Honour’s story has so much nuance, and there has been a lot of negativity in the past, and there still is, for Black actresses playing maid characters. Honour’s journey with Sophia and their closeness, it didn’t feel to me like a typical maid-mistress relationship. She felt really human to me, and her desire to protect Sophia felt real because she cared about her on a personal level rather than because of her status. I hope people like her. I really did. I felt a really profound connection with her when I read the story. I also thought she was really funny, which I hope comes across. And I really love that she gets her own slice of joy at the end. And then it’s obvious, it’s a coming-of-age story for Sophia’s character, but I feel like there’s room for a little coming-of-age story with Honour’s character as well. Black joy for women is just an amazing thing and I hope people feel a small slice of that when they’re watching Tom Jones.

Den of Geek has covered Doctor Who extensively and we’re basically contractually obligated to ask about the series. “The Power of the Doctor,” aka Jodie Whitaker’s last episode, featured a support group for former companions of the Doctor. Do you believe Bill Potts would attend one of their meetings?

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I feel like if we’d have left her at a different point in the series, then maybe [she would]. Where we leave her and where she’s at kind of mentally, she’s with Heather [Stephanie Hyam], and she hasn’t left the adventure behind. I think it would probably be useful, but I don’t know if Bill would volunteer to attend. I think she wants to figure it out herself. 

What is your proudest moment of being on Doctor Who and playing Bill?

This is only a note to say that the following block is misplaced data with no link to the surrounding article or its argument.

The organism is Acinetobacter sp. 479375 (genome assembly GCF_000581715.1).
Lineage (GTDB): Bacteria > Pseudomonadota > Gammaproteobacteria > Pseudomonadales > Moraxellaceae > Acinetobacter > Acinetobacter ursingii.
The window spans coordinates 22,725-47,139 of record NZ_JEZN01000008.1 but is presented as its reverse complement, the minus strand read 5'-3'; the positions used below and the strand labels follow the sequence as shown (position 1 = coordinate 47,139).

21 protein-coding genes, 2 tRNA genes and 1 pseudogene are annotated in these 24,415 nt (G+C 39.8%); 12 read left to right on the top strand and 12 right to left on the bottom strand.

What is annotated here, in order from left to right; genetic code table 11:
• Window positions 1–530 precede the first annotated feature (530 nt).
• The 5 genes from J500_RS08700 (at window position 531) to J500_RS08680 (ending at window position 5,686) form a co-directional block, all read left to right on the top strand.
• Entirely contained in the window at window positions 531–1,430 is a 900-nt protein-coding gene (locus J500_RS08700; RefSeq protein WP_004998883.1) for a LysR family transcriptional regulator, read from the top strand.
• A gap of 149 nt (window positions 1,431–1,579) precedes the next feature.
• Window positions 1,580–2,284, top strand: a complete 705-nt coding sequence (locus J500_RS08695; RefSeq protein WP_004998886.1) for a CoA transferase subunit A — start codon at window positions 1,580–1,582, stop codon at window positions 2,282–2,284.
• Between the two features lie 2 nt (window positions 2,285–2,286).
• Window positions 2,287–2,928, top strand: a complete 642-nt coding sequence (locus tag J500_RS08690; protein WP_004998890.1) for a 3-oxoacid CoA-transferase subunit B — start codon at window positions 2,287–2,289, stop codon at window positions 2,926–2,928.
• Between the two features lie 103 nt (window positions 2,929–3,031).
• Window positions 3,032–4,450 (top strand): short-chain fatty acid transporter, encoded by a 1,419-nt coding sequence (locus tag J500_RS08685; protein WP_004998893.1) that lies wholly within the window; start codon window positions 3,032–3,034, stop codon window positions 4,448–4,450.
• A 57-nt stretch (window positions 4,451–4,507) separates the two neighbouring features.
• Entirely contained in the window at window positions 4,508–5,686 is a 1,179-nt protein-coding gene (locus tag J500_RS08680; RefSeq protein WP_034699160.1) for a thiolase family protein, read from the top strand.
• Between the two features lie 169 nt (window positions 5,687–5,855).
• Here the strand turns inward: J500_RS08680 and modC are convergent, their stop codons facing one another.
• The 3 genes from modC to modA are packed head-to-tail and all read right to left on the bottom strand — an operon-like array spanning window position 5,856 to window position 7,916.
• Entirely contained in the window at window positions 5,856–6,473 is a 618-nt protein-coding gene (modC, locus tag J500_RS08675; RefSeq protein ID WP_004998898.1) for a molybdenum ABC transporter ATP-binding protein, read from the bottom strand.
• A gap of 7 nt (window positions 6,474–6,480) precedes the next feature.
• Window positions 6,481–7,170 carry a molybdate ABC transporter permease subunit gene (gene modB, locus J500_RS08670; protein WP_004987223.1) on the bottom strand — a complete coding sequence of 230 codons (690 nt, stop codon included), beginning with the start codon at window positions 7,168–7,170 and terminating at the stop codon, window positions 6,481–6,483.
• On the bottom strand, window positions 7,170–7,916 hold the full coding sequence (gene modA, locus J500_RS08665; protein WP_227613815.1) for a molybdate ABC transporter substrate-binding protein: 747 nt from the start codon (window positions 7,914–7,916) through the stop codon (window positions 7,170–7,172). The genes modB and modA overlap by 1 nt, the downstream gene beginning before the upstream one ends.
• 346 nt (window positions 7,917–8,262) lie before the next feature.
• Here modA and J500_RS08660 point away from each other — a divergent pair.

Oh God, I mean all of it. I think playing the first out lesbian companion is a massive thing. And I think that is something, for me as a queer person as well, that is a huge achievement and something that I really think means a lot to a lot of fans. People still talk to me about it. Being on Doctor Who in the first place was a huge achievement, but I would say what Bill represents would probably be my proudest[achievement.

Tom Jones wrapped a while ago, what are you currently working on?

I’m also in a show that’s out at the moment on Netflix called The Diplomat. I’m also just about to start rehearsals for a play at the National Theater in London about Grenfell Tower and the fire disaster that happened there. [The play is] told in the words of survivors. It’s a really important production for the National Theater so I hope they film it.

Tom Jones is airing weekly on Masterpiece PBS at 9 p.m. ET. All episodes are currently streaming on PBS Passport and the Masterpiece Channel on Amazon Prime. In the U.K., all episodes will be available to stream on ITVX starting on May 4.